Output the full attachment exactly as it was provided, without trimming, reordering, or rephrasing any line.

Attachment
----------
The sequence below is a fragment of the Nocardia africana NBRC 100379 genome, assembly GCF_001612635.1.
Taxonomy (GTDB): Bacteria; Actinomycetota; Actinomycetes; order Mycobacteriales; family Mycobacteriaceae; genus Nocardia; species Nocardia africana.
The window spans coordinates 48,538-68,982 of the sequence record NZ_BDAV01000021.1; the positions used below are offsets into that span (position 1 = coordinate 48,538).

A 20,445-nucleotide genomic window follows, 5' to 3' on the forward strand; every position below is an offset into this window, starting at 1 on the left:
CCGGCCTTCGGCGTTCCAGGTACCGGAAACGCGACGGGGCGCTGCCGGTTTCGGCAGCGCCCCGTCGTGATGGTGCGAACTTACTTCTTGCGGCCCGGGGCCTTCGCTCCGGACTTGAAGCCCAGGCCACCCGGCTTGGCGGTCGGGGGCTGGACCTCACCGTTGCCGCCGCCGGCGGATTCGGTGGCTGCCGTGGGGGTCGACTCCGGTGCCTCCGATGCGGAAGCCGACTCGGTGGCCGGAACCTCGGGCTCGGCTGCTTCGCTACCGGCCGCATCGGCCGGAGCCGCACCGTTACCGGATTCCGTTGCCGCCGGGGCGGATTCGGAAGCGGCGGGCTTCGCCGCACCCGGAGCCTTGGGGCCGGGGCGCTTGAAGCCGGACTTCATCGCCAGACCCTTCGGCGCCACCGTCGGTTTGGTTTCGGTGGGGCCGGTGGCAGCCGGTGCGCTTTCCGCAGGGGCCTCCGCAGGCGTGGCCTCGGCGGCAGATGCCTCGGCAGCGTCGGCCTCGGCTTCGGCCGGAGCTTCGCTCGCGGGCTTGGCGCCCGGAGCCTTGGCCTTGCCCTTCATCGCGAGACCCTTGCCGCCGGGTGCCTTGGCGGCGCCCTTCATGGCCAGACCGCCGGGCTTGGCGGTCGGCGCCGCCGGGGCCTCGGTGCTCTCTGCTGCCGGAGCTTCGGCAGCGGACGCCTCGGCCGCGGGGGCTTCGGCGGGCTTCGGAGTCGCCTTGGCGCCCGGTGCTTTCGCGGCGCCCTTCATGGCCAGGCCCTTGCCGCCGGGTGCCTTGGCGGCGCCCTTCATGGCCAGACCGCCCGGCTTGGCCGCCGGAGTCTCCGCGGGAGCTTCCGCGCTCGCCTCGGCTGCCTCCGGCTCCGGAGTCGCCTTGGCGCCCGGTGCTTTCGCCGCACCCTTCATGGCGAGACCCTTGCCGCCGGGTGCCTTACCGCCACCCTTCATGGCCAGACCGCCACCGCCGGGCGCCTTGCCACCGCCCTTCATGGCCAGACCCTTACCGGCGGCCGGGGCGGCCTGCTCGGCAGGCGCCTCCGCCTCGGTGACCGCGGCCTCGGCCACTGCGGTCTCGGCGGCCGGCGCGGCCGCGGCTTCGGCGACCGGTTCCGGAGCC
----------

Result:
The sequence below is a fragment of the Nocardia africana NBRC 100379 genome, assembly GCF_001612635.1.
Taxonomy (GTDB): Bacteria; Actinomycetota; Actinomycetes; order Mycobacteriales; family Mycobacteriaceae; genus Nocardia; species Nocardia africana.
The window spans coordinates 48,538-68,982 of the sequence record NZ_BDAV01000021.1; the positions used below are offsets into that span (position 1 = coordinate 48,538).

A 20,445-nucleotide genomic window follows, 5' to 3' on the forward strand; every position below is an offset into this window, starting at 1 on the left:
CCGGCCTTCGGCGTTCCAGGTACCGGAAACGCGACGGGGCGCTGCCGGTTTCGGCAGCGCCCCGTCGTGATGGTGCGAACTTACTTCTTGCGGCCCGGGGCCTTCGCTCCGGACTTGAAGCCCAGGCCACCCGGCTTGGCGGTCGGGGGCTGGACCTCACCGTTGCCGCCGCCGGCGGATTCGGTGGCTGCCGTGGGGGTCGACTCCGGTGCCTCCGATGCGGAAGCCGACTCGGTGGCCGGAACCTCGGGCTCGGCTGCTTCGCTACCGGCCGCATCGGCCGGAGCCGCACCGTTACCGGATTCCGTTGCCGCCGGGGCGGATTCGGAAGCGGCGGGCTTCGCCGCACCCGGAGCCTTGGGGCCGGGGCGCTTGAAGCCGGACTTCATCGCCAGACCCTTCGGCGCCACCGTCGGTTTGGTTTCGGTGGGGCCGGTGGCAGCCGGTGCGCTTTCCGCAGGGGCCTCCGCAGGCGTGGCCTCGGCGGCAGATGCCTCGGCAGCGTCGGCCTCGGCTTCGGCCGGAGCTTCGCTCGCGGGCTTGGCGCCCGGAGCCTTGGCCTTGCCCTTCATCGCGAGACCCTTGCCGCCGGGTGCCTTGGCGGCGCCCTTCATGGCCAGACCGCCGGGCTTGGCGGTCGGCGCCGCCGGGGCCTCGGTGCTCTCTGCTGCCGGAGCTTCGGCAGCGGACGCCTCGGCCGCGGGGGCTTCGGCGGGCTTCGGAGTCGCCTTGGCGCCCGGTGCTTTCGCGGCGCCCTTCATGGCCAGGCCCTTGCCGCCGGGTGCCTTGGCGGCGCCCTTCATGGCCAGACCGCCCGGCTTGGCCGCCGGAGTCTCCGCGGGAGCTTCCGCGCTCGCCTCGGCTGCCTCCGGCTCCGGAGTCGCCTTGGCGCCCGGTGCTTTCGCCGCACCCTTCATGGCGAGACCCTTGCCGCCGGGTGCCTTACCGCCACCCTTCATGGCCAGACCGCCACCGCCGGGCGCCTTGCCACCGCCCTTCATGGCCAGACCCTTACCGGCGGCCGGGGCGGCCTGCTCGGCAGGCGCCTCCGCCTCGGTGACCGCGGCCTCGGCCACTGCGGTCTCGGCGGCCGGCGCGGCCGCGGCTTCGGCGACCGGTTCCGGAGCC